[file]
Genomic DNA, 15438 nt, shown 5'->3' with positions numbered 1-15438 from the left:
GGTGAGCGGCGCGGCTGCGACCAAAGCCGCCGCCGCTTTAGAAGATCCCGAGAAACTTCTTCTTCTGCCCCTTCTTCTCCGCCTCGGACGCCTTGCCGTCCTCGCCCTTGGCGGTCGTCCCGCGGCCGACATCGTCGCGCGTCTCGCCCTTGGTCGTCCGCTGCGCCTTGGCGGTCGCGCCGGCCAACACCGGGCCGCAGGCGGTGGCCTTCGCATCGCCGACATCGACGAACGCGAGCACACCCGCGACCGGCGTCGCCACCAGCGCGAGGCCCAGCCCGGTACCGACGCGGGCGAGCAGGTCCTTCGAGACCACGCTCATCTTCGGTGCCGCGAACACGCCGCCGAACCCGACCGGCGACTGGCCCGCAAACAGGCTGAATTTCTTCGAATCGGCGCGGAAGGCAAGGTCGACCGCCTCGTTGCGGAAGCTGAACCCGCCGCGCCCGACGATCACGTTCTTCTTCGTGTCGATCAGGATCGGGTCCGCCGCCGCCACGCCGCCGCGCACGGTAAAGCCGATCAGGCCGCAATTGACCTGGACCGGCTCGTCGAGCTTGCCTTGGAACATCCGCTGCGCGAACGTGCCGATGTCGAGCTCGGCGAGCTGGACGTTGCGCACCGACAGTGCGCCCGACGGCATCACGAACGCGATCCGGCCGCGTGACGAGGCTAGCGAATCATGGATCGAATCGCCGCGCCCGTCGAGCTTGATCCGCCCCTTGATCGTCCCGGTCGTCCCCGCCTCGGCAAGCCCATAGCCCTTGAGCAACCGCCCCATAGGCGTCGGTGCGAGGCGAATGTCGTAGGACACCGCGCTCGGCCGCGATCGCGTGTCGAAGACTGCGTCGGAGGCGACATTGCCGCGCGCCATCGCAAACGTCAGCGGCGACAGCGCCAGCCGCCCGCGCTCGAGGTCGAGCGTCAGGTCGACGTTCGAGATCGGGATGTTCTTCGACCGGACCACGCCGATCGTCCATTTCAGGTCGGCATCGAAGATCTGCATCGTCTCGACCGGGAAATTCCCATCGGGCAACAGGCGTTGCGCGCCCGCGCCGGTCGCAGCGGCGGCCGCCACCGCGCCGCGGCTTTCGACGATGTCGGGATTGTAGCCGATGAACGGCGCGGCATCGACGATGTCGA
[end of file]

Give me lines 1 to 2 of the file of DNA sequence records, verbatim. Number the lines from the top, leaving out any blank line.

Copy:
Genomic DNA, 15438 nt, shown 5'->3' with positions numbered 1-15438 from the left:
GGTGAGCGGCGCGGCTGCGACCAAAGCCGCCGCCGCTTTAGAAGATCCCGAGAAACTTCTTCTTCTGCCCCTTCTTCTCCGCCTCGGACGCCTTGCCGTCCTCGCCCTTGGCGGTCGTCCCGCGGCCGACATCGTCGCGCGTCTCGCCCTTGGTCGTCCGCTGCGCCTTGGCGGTCGCGCCGGCCAACACCGGGCCGCAGGCGGTGGCCTTCGCATCGCCGACATCGACGAACGCGAGCACACCCGCGACCGGCGTCGCCACCAGCGCGAGGCCCAGCCCGGTACCGACGCGGGCGAGCAGGTCCTTCGAGACCACGCTCATCTTCGGTGCCGCGAACACGCCGCCGAACCCGACCGGCGACTGGCCCGCAAACAGGCTGAATTTCTTCGAATCGGCGCGGAAGGCAAGGTCGACCGCCTCGTTGCGGAAGCTGAACCCGCCGCGCCCGACGATCACGTTCTTCTTCGTGTCGATCAGGATCGGGTCCGCCGCCGCCACGCCGCCGCGCACGGTAAAGCCGATCAGGCCGCAATTGACCTGGACCGGCTCGTCGAGCTTGCCTTGGAACATCCGCTGCGCGAACGTGCCGATGTCGAGCTCGGCGAGCTGGACGTTGCGCACCGACAGTGCGCCCGACGGCATCACGAACGCGATCCGGCCGCGTGACGAGGCTAGCGAATCATGGATCGAATCGCCGCGCCCGTCGAGCTTGATCCGCCCCTTGATCGTCCCGGTCGTCCCCGCCTCGGCAAGCCCATAGCCCTTGAGCAACCGCCCCATAGGCGTCGGTGCGAGGCGAATGTCGTAGGACACCGCGCTCGGCCGCGATCGCGTGTCGAAGACTGCGTCGGAGGCGACATTGCCGCGCGCCATCGCAAACGTCAGCGGCGACAGCGCCAGCCGCCCGCGCTCGAGGTCGAGCGTCAGGTCGACGTTCGAGATCGGGATGTTCTTCGACCGGACCACGCCGATCGTCCATTTCAGGTCGGCATCGAAGATCTGCATCGTCTCGACCGGGAAATTCCCATCGGGCAACAGGCGTTGCGCGCCCGCGCCGGTCGCAGCGGCGGCCGCCACCGCGCCGCGGCTTTCGACGATGTCGGGATTGTAGCCGATGAACGGCGCGGCATCGACGATGTCGA